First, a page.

Heavy exchanges of fire are (20 Oct 2017 morning CET) taking place in the north of Kirkuk between the Kurdish Peshmergas and the Iraqi forces. By 12:30 (Iraqi time), Altun Kupri (north of Kirkuk) would have fallen to Iraqi forces, including the Hashd al-Shaabi (Popular Mobilization Forces), Iraqi Shiite militia backed by the Iranian Quds.
Peshmergas had taken position North of Kirkuk on 19 October, following not only the capture by Iraqi forces of territory such as Kirkuk, that the Kurds had freed from the Islamic State – territory which population had voted during the Kurdish referendum – but also exactions on the Kurdish population at the hand notably of the Hashd al-Shaabi (Popular Mobilization Forces) Iraqi Shiite militia backed by Iranian Quds.
On 18 Oct Iraqi President Abadi had ordered the Hashd al-Shaabi to withdraw, which they did. Nonetheless, on 19 October, in the city of Khanaqin, one person was killed and three were wounded after a peacefull demonstration denouncing Iraqis forces exactions.
At the political level the situation seems to be also confused. Prime Minister Abadi offered the Kurds to start negotiations (always with conditions), while an Iraqi court issued a warrant to arrest the Kurdish Vice President Rasul, for having strongly denounced the exactions. The Kurdistan Regional Government (KRG) in response both welcomed the offer to restart negotiations by the Iraqi government on 19 Oct evening and condemn the warrant against its Vice President.
Meanwhile, Kurdish internecine struggles between various factions within the Patriotic Union of Kurdistan (PUK) and between the ruling Kurdistan Democratic Party (KDP), some factions within the Patriotic Union of Kurdistan (PUK) and a new party the Coalition for Democracy and Justice (CDJ), are ongoing. Each blames some others for the situation.
As a result, it is likely that the Kurdish current political power tends to have lost a lot of legitimacy. Considering the last three years of fighting against the Islamic State, this legitimacy is more likely to be currently invested in the Peshmergas and their command.
It would seem that the host of power struggles taking place currently around the Iraqi Kurdistan, its borders, its oil resources and its political status – i.e. Kurdish infighting at political level and possible pitting politicians against the military; Kurds versus Iraqi political authorities; Iranian and Turkish interests and involvements; American actions against Iran; as well as Russian attempts probably at stabilising the region, while also asserting its influence and protecting its oil and gas interests in Kurdistan, without forgetting Israel interest to strategically stop Iran to continue developing the geographical scope of its influence in Iraq and Syria – has gotten out of hand, opening the way for a forceful solution involving military actions. The latter may range from heavy clashes to more sustained operations.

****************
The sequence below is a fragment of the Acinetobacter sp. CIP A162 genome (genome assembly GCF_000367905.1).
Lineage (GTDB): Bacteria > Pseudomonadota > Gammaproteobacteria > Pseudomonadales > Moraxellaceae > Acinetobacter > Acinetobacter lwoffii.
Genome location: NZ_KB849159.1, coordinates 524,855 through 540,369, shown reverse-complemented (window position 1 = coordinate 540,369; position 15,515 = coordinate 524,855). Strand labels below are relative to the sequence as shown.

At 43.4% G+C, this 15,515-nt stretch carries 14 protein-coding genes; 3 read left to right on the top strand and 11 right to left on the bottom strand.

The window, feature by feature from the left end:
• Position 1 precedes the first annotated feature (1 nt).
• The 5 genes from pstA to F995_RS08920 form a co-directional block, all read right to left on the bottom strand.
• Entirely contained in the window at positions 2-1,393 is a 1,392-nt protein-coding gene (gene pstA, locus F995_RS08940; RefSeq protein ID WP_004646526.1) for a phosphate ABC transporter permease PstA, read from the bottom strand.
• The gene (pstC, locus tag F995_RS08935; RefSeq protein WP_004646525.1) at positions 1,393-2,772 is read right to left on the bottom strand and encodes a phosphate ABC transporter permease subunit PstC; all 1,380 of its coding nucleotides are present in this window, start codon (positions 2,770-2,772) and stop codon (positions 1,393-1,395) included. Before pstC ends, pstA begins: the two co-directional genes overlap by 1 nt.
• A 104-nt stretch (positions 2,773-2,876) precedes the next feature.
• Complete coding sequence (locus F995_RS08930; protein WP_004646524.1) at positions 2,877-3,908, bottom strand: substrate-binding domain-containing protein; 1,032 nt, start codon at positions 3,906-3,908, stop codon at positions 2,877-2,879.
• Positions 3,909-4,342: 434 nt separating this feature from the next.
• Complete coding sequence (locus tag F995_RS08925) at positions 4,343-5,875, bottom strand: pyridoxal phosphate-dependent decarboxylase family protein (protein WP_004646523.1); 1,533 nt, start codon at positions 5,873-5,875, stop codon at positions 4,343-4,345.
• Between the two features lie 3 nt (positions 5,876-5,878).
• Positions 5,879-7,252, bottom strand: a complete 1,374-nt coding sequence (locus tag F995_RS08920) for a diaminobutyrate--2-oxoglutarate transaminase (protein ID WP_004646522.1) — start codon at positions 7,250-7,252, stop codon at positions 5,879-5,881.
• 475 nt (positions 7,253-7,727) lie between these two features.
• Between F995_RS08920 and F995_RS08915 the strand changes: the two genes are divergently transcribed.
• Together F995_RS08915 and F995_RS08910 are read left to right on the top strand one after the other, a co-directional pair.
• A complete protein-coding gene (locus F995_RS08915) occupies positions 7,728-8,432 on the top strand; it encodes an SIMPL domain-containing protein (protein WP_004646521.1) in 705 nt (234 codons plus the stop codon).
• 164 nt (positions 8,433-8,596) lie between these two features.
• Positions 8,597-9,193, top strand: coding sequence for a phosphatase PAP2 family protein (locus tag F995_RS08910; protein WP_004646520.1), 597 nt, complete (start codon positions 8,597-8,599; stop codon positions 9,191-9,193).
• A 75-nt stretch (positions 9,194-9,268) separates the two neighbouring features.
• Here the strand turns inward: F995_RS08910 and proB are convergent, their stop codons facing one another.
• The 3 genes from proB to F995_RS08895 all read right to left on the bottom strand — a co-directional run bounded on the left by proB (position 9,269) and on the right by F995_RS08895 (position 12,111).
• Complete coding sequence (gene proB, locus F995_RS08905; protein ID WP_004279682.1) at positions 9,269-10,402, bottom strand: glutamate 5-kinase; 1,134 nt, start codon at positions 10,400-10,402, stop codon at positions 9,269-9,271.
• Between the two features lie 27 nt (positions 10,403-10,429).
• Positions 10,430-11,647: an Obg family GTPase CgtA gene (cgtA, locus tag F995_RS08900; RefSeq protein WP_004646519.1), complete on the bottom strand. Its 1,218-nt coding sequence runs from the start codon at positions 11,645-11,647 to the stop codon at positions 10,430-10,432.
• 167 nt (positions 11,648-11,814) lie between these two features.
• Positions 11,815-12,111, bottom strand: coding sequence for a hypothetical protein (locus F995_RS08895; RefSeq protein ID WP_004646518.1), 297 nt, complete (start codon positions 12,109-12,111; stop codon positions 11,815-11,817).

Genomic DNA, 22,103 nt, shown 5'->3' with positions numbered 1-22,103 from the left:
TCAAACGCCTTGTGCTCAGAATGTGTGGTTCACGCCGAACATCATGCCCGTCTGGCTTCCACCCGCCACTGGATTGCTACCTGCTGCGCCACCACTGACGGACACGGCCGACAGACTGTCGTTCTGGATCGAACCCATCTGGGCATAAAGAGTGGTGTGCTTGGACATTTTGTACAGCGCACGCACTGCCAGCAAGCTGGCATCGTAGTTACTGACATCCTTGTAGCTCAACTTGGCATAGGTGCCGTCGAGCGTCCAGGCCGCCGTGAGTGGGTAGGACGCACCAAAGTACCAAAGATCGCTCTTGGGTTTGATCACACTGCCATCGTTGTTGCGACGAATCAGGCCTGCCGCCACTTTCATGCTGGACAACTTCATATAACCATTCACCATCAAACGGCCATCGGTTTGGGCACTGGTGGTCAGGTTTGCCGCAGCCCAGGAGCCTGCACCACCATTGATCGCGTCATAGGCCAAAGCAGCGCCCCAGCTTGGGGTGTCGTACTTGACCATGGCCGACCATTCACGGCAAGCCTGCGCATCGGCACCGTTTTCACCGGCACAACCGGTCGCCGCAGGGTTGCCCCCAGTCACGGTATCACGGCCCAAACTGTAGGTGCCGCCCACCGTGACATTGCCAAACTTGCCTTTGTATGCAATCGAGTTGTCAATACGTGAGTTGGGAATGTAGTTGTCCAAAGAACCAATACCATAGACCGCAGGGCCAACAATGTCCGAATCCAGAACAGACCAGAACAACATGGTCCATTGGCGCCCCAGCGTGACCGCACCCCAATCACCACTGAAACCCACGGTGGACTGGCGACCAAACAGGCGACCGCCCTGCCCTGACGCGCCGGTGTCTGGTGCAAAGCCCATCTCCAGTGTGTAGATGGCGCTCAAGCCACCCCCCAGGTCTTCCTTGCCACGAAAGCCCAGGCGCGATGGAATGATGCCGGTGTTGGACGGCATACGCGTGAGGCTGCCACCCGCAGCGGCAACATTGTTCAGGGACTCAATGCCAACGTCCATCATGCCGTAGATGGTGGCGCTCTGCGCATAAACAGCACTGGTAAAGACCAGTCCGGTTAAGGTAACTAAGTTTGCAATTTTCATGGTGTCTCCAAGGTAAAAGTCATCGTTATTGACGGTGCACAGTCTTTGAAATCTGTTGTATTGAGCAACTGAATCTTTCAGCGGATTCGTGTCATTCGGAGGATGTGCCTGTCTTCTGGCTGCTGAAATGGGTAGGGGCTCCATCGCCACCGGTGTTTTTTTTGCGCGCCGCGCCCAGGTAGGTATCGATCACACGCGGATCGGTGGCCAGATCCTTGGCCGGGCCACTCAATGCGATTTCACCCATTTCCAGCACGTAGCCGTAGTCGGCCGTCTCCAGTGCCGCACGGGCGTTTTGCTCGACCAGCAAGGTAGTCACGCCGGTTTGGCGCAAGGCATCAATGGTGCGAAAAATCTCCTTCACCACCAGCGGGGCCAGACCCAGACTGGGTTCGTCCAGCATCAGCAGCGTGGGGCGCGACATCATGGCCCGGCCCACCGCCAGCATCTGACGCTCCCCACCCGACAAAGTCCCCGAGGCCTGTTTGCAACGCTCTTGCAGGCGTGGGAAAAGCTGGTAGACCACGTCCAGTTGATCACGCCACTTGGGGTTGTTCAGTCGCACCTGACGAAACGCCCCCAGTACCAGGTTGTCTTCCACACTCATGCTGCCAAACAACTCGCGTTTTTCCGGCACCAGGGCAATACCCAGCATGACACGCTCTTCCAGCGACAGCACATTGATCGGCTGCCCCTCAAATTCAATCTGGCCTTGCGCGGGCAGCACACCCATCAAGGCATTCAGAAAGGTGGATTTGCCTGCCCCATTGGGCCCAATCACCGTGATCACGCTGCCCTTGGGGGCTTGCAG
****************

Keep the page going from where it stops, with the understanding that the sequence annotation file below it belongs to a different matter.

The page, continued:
There is a high uncertainty on the ability of each actor to stabilise a very highly tense and fluid situation, while their willingness to do so varies according to interests. The fog of war seems to rise again on the region.
20 Oct 2017
19 Oct 2017
- Kurdistan deploys Peshmerga to Kirkuk, prepared to defeat ‘invaders’ (Rudaw)
- One killed, three wounded in protest in Khanaqin (Rudaw)
The Council of Ministers welcomed Iraqi Prime Minister Haider Al-Abadi’s call for negotiations in order to address the issues between the Kurdistan Regional Government and Iraqi Federal Government, within the framework of the federal constitution, and based on partnership and consensus.
18 Oct 2017
The two leaders discussed Russian-Israeli cooperation in the context of the agreements they reached in Sochi on August 23. They also spoke about the Syrian settlement, the Iranian nuclear programme, as well as the results of a recent referendum in the Kurdistan Region of Iraq.
Rosneft and Kurdistan Regional Government announce the entry of Rosneft into an infrastructure project in the Kurdistan Autonomous Region
The mutually beneficial partnership of Rosneft and Kurdistan commenced last winter: in February 2017, at the IP Week Conference in London (UK), the Parties signed an agreement on cooperation in exploration, production, infrastructure, logistics and trading of hydrocarbons. Pursuant to the agreement, the parties signed a contract for the purchase and sale of oil to Rosneft from 2017 to 2019.
Russia’s largest oil producer Rosneft and Iraqi Kurdistan authorities have signed an agreement for operation of an oil export pipeline in the Kurdish Autonomous Region, Rosneft said on Friday.
ERBIL/BAGHDAD, Iraq (Reuters) – About 100,000 Kurds have fled Kirkuk for fear of sectarian reprisals since Iraqi government forces took over the city after a Kurdish independence referendum condemned by Baghdad, regional Kurdish officials said on Thursday.